The sitter was the daughter of Charles Wyndham, 2nd Earl of Egremont (1710-1763), and his wife the Hon. Alicia Maria Carpenter. On 30 August 1776 she married Charles Marsham (1744-1811), the son of Robert Marsham, 2nd Baron Romney and Priscilla Pym. The sitter’s husband was M.P. for Maidstone in Kent between 1768-1774 and was later Lord Lieutenant of the county from 1797-1808. In 1799 he entertained King George III at their seat, Moat House, Maidstone, when the king reviewed three thousand of the Kentish volunteers. Succeeding as 3rd Baron Romney in 1793, he was created Viscount Marsham of the Mote in the County of Kent, and Earl of Romney in 1801.
The sitter’s father, who served as Secretary of State in the Earl of Bute’s government, was a significant collector and patron of the arts. Lord Egremont employed Matthew Brettingham, the executant architect of Holkham Hall, at Petworth House, his seat in Sussex, and commissioned him to design Egremont House in Piccadilly. This celebrated London palace overlooking Green Park would house one of the finest mid-18th-century picture collections in England until the house was sold in 1794 by the sitter’s brother, George, the 3rd Earl, and the contents moved to Petworth. The 3rd Earl’s seventy-five year reign at Petworth is regarded as the house’s golden age, and at his death in 1837 there were (and remain) more than 600 pictures in the collection, including twenty portraits by van Dyck and the same number of works by Lord Egremont’s friend, J.M.W. Turner.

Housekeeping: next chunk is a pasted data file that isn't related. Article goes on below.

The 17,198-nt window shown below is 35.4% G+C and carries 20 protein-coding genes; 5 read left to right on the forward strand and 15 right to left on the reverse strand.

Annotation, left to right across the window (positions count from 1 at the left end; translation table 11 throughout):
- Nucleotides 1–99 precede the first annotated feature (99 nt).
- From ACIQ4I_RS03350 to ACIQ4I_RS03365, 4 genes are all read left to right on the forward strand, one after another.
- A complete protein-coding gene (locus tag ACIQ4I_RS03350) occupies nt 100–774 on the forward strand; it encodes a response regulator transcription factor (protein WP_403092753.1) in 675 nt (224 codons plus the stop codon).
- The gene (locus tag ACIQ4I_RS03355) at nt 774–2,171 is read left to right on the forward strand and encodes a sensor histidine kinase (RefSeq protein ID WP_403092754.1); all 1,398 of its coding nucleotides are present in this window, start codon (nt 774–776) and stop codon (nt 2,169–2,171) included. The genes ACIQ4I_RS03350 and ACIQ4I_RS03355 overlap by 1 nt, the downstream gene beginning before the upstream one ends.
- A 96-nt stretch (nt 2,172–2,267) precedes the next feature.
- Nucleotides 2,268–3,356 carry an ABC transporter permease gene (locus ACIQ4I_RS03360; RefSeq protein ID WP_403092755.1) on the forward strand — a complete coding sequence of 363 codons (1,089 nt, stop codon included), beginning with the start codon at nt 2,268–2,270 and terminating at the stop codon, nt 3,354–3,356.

Acquired by Lord Burton for Chesterfeld House, this portrait of Lady Romney, his most expensive purchase during a sustained period of collecting, was paired with another exceptional full-length female portrait by Reynolds of Lady Sunderlin (fig. 1; Berlin, Gemäldegalerie) as the principal over-mantels in the Ball Room. A three-quarter-length version of the present picture, painted for Lady Frances’s sister and her husband, Lord Carnarvon, and described by Mannings as ‘a studio replica’ (loc. cit., p. 328, no. 1224), is in a British private collection.
Portrait of Lady Frances Marsham, later Countess of Romney (1755-1795), full-length, in a yellow dress and pink shawl, in a park landscape
Oil on canvas
Please note the additional literature reference for this lot:
M. Hallett, Reynolds: Portraiture in Action, New Haven and London, 2014, pp. 267 and 270, fig. 250.
PROPERTY OF THE BURTON PROPERTY TRUST (LOTS 67-70)